The remaining sections of the market are walled off from the rest of what used to be busy market streets, and are now referred to as the Ghost Town.
Some Palestinians still live in the Ghost Town, although there are many streets where Palestinians are not allowed to walk, and many more where they are not allowed to drive. To get to the Ghost Town, you have to go through one of the checkpoints, like this one.
At this checkpoint to get from the remains of the existing market into the ghost town, we are asked if anyone was Muslim.
Even once through, soldiers again asked whether anyone was Muslim in case they tried to turn left towards the synagogue, which is part of the same building as the Mosque.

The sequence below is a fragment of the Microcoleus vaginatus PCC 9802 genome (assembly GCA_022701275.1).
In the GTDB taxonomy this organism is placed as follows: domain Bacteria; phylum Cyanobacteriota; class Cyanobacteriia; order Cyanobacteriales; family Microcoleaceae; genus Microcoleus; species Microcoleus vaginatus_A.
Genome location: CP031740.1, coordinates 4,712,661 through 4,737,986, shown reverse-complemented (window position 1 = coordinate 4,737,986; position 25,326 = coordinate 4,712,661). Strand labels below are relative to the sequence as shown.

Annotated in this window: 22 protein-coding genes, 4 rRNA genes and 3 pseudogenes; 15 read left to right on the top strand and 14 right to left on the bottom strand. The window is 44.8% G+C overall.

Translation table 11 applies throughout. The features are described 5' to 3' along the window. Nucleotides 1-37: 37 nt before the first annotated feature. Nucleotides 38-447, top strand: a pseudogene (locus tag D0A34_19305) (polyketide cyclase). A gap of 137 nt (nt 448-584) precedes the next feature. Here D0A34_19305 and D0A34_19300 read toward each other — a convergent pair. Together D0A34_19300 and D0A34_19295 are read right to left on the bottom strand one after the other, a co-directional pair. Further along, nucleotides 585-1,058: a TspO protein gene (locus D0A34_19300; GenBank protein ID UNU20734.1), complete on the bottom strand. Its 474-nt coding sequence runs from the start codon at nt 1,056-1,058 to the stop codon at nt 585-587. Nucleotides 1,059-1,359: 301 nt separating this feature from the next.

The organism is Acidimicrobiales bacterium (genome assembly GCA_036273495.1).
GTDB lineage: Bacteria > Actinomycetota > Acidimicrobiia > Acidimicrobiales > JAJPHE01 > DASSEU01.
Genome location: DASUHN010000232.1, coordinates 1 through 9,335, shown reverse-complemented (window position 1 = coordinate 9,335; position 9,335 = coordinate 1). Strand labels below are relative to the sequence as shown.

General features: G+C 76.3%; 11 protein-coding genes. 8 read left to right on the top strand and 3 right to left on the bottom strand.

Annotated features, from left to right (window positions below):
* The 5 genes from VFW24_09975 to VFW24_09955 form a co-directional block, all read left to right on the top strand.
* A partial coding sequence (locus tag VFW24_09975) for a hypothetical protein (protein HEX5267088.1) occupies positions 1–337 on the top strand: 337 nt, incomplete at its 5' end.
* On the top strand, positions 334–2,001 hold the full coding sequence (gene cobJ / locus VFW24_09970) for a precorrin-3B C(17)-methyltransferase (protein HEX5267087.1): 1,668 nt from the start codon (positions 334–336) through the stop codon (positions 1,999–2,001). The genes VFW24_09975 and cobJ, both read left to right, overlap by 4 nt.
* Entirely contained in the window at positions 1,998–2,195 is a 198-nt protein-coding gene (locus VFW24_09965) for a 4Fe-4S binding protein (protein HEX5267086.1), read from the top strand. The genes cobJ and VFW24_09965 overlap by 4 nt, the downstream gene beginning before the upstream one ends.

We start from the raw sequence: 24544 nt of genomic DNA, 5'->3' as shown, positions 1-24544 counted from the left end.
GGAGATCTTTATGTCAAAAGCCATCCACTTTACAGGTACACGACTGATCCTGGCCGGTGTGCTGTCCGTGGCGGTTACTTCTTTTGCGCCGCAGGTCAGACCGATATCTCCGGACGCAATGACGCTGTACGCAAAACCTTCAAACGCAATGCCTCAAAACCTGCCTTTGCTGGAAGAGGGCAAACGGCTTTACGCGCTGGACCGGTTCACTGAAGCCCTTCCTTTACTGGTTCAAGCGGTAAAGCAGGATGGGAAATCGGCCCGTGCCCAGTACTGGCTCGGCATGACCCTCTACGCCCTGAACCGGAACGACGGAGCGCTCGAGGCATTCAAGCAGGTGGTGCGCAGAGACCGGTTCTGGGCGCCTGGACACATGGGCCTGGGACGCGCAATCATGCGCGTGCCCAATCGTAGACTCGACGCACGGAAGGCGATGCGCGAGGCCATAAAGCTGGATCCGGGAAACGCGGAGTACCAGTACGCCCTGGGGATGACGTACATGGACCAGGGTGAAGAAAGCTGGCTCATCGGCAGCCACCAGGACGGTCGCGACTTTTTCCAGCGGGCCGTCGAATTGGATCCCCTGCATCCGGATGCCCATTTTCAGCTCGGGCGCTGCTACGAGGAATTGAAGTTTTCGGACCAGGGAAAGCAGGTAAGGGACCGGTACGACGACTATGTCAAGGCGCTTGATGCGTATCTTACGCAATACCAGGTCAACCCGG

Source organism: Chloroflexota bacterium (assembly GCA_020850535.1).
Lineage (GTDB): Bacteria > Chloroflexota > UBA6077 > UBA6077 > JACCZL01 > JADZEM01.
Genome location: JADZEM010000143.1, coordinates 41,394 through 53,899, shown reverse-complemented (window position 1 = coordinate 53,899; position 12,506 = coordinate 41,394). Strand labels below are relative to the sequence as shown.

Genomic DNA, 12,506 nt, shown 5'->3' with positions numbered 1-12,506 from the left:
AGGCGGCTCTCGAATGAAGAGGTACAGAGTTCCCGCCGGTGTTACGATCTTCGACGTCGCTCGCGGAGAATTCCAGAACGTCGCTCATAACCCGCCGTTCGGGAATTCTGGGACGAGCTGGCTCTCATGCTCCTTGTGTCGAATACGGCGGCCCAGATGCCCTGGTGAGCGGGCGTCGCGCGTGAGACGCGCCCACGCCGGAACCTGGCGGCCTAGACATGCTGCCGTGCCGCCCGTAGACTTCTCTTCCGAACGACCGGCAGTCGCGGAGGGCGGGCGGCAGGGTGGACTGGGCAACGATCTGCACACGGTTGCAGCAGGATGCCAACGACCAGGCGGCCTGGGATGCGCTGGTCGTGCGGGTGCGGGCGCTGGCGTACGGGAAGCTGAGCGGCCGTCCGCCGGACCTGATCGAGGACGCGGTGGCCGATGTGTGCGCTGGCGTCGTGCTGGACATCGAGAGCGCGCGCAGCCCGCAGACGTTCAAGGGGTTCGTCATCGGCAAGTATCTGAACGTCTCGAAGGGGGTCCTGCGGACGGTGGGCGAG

No Palestinians of any religion are allowed to stray far beyond the checkpoint and into the ghost town. I was not at all comfortable going into segregated areas where our guides could not go.
There are a couple of shopkeepers who have refused to move. One of them is “crazy Abed” who refused a large sum to move out. The far-right politician Baruch Marzel and some settlers used a video of themselves attacking these shops as part of an election campaign.
He is on the far right, even for Israel, but I can’t imagine even the BNP thinking that a video of beating up shopkeepers would be effective in an election campaign.